Thursday, February 02, 2006

Visszajövök Budapestre - Wednesday, February 1

  • breakfast: toast with jam; toast with sausage; a piece of tepértő
  • lunch: kolbász (sausage), bread, mustard, and turó rudi (Hungarian candy bar that I will write more about later)
  • dinner: pasta with tomato sauce
  • dessert: tejberizs

Now I live here, in the building on the northwest of the triangle. The apartment is comfortable (but too warm--how can you sleep if you're not freezing?). It's one of the best places in Budapest to live for its proximity to Batthyány Tér, where you can either take the metro or get a palacsinta. I had one last night: it was filled with apricot jam and cost 120 forints (60 cents or so).

After I woke up and started programming Pavement ringtones into my cell phone (so far I've done Shady Lane and No Tan Lines), I went shopping for basic foodstuffs and came home around three. At about six, I woke up lying on my bed with my jacket draped over myself. I remember reading, and I remember lying down; I also remember realizing I would end up falling asleep, but I think I fell asleep before I decided to do anything about it. So, I needed to make dinner out of only the food I had bought, which meant pasta with tomato sauce, the second-least-complicated meal I can cook:

  • 2 small onions
  • 1 or 2 carrots/parsnips
  • 2 garlic cloves
  • 2 small cans of tomatoes (400 gram cans); it's winter--fresh tomatoes have no taste now
  • herbs (I put in dried oregano and basil)
  • vinegar
  • sugar
  • salt, pepper
  • more than 1 tbs. olive oil

Heat up the oil, and then sauté the onions, carrots, and parsnips. Add some salt. After a few minutes, turn down the heat, cover the skillet, and let cook undisturbed until the carrots and parsnips have lost their crunch, about ten minutes.

Turn the flame up a bit and add the chopped garlic. Now, spend fifteen minutes looking for a can opener, settle for a bottle opener, and poke holes in both ends of the can like you've seen in condensed milk cans. Unfortunately, even crushed tomatoes are rather solid, so you'll have to do some prying to expand the holes. (I only used one can because I couldn't face doing this again. I also hit my head while looking for a can opener. I blame the jetlag.)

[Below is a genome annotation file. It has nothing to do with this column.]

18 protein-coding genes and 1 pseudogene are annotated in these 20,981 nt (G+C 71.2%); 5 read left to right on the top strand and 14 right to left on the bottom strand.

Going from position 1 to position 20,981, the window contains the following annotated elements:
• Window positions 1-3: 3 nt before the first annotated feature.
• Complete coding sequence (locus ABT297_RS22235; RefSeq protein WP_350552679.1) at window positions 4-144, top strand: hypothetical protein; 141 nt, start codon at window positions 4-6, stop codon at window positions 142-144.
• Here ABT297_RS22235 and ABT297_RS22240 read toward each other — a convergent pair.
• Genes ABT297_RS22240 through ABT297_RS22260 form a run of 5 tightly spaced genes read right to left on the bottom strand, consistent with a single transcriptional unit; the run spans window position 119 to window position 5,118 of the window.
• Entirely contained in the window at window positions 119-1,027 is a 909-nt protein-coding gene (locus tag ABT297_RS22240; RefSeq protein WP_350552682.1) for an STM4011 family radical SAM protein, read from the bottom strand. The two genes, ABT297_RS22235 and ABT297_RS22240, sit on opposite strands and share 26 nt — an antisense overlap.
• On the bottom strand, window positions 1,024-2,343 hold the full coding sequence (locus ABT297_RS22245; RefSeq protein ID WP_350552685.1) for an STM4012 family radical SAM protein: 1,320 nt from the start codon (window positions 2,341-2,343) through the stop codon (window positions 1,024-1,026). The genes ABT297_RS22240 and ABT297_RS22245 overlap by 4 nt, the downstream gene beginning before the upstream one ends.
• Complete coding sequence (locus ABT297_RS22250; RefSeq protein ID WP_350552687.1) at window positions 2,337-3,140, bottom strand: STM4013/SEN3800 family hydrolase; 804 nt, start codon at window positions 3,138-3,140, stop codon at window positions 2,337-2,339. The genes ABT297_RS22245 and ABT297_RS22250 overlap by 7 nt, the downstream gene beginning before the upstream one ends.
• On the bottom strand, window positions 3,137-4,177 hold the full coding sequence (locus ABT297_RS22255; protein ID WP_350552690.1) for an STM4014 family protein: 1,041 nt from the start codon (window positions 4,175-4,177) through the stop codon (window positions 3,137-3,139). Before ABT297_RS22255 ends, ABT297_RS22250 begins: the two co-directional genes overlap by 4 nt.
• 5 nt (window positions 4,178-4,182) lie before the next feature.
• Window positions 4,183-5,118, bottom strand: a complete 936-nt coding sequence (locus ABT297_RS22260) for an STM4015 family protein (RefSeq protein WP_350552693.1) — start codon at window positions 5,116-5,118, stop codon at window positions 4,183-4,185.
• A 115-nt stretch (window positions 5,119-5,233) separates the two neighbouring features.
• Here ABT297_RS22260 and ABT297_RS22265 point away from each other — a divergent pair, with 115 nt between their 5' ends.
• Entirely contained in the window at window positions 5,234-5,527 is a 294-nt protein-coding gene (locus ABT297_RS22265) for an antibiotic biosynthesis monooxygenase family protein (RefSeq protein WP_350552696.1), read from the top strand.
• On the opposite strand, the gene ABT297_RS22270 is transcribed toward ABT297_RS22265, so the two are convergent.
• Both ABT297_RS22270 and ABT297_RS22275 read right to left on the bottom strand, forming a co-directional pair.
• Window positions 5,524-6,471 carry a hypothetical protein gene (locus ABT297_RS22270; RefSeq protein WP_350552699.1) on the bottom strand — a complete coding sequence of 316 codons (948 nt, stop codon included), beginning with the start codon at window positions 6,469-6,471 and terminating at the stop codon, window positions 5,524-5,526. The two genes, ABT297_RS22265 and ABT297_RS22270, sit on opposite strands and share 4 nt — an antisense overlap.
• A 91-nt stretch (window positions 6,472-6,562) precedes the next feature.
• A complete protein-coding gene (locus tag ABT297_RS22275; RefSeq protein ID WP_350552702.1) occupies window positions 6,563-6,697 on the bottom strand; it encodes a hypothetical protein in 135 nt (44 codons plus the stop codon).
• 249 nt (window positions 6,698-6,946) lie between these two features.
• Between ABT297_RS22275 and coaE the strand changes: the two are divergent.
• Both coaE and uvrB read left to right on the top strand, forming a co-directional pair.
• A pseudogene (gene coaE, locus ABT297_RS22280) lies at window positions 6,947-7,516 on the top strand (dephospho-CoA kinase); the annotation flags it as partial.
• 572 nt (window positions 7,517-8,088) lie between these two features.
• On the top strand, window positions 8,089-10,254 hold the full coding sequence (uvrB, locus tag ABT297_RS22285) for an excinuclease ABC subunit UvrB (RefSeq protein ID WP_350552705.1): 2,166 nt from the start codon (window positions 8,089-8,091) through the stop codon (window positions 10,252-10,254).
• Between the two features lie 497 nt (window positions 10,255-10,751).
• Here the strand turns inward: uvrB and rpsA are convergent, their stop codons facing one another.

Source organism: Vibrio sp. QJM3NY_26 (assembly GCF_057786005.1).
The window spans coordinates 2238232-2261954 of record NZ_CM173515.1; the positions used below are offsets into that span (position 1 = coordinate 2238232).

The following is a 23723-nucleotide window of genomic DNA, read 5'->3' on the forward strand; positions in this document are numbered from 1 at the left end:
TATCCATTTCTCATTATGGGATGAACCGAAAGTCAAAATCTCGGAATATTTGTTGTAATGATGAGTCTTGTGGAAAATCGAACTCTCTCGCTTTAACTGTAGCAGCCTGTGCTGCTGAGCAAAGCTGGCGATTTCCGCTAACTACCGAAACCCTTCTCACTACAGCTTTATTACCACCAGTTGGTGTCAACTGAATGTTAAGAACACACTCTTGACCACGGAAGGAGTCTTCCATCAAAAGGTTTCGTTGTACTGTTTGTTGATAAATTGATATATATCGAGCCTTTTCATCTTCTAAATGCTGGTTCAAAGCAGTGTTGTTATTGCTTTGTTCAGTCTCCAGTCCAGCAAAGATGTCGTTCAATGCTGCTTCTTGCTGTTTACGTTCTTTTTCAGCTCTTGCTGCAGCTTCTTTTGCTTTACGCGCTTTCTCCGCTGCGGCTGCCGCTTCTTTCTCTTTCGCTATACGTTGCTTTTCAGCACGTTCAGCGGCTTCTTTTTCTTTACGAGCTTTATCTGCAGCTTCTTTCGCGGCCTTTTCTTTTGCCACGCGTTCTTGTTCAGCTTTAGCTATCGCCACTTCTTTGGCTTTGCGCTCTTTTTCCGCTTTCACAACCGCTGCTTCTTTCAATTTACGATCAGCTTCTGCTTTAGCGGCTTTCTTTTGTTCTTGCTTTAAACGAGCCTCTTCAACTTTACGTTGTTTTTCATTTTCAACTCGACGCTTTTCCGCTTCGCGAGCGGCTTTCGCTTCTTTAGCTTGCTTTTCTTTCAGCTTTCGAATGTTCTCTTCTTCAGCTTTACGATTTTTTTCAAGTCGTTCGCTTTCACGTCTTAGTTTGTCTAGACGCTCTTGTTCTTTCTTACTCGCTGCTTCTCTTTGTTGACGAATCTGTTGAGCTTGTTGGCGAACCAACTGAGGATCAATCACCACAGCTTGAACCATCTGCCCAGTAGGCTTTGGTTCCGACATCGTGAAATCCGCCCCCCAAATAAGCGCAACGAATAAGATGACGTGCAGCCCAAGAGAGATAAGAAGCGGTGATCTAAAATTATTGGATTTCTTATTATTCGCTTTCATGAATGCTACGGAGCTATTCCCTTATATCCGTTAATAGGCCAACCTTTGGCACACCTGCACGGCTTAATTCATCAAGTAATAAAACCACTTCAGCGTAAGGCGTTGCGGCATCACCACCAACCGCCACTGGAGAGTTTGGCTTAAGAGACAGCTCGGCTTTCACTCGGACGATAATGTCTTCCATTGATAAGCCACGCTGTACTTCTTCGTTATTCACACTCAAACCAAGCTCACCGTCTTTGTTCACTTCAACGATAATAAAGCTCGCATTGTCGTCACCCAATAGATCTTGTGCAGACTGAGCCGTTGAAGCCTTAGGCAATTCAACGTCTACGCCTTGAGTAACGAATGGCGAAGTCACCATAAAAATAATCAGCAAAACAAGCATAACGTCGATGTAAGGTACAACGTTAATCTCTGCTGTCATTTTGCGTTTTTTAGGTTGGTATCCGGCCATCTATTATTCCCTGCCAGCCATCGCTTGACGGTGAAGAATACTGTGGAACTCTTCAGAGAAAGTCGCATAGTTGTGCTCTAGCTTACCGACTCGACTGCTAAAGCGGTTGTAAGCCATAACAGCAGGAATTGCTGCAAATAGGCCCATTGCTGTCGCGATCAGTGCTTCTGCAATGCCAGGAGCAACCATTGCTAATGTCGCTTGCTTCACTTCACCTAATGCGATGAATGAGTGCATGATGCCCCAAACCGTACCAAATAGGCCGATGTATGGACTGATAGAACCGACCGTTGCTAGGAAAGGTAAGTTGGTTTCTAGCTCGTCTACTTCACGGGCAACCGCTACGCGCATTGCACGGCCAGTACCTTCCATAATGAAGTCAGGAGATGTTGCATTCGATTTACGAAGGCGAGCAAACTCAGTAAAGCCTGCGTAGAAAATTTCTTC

Let the sauce simmer, and stir occasionally. Add the herbs. (Dried basil doesn't seem to do anything, but the Asian market didn't have any fresh--is this the end of the season, or were they just out for the day?) Cook the sauce until it looks right (should only be twenty minutes or so). Then add a small amount of vinegar (I used red wine vinegar and added too much of it), a very small amount of sugar, and lots of pepper. (Jeffrey Steingarten says pepper loses its flavor when cooked for longer than ten minutes in liquid. I trust him absolutely.) Taste and adjust seasoning as needed.

Serve on pasta, which you should have cooked by now. When you cook it, add huge amounts of salt to the pasta water. I think this makes it taste better, but mostly it's fun to see the look on people's faces when you take a box of salt and let it stream into the water.

After I ate, Márta came home and made tejberizs. Despite the name (the rizs part of it), she made it with semolina, stirring it into hot milk, cooking until it thickened, and adding sugar. It's good with cocoa sprinkled on top. I talked to Márta for a while--my Hungarian was better than it was the day before.

I've been listening to Philip Glass's Music with Changing Parts, which I stole from my father's record collection. It's my favorite thing to listen to right now, but I wonder what I would think of it if I actually paid attention to it while it played. I will experiment and report back.

1 comment:

sam said...

glad to hear you arrived safely, etc. i haven't done nearly the cooking i would've liked since getting back to school, but on the other hand, i've been eating avocado out of the skin with a spoon, which is pretty great. i definitely miss a lot about hungary, but there are two people i know (don being one) who can empathize. hope this semester's bsm class is as cool as ours (although that's, i have to say, unlikely), and that stipcitz teaches topology like you wanted.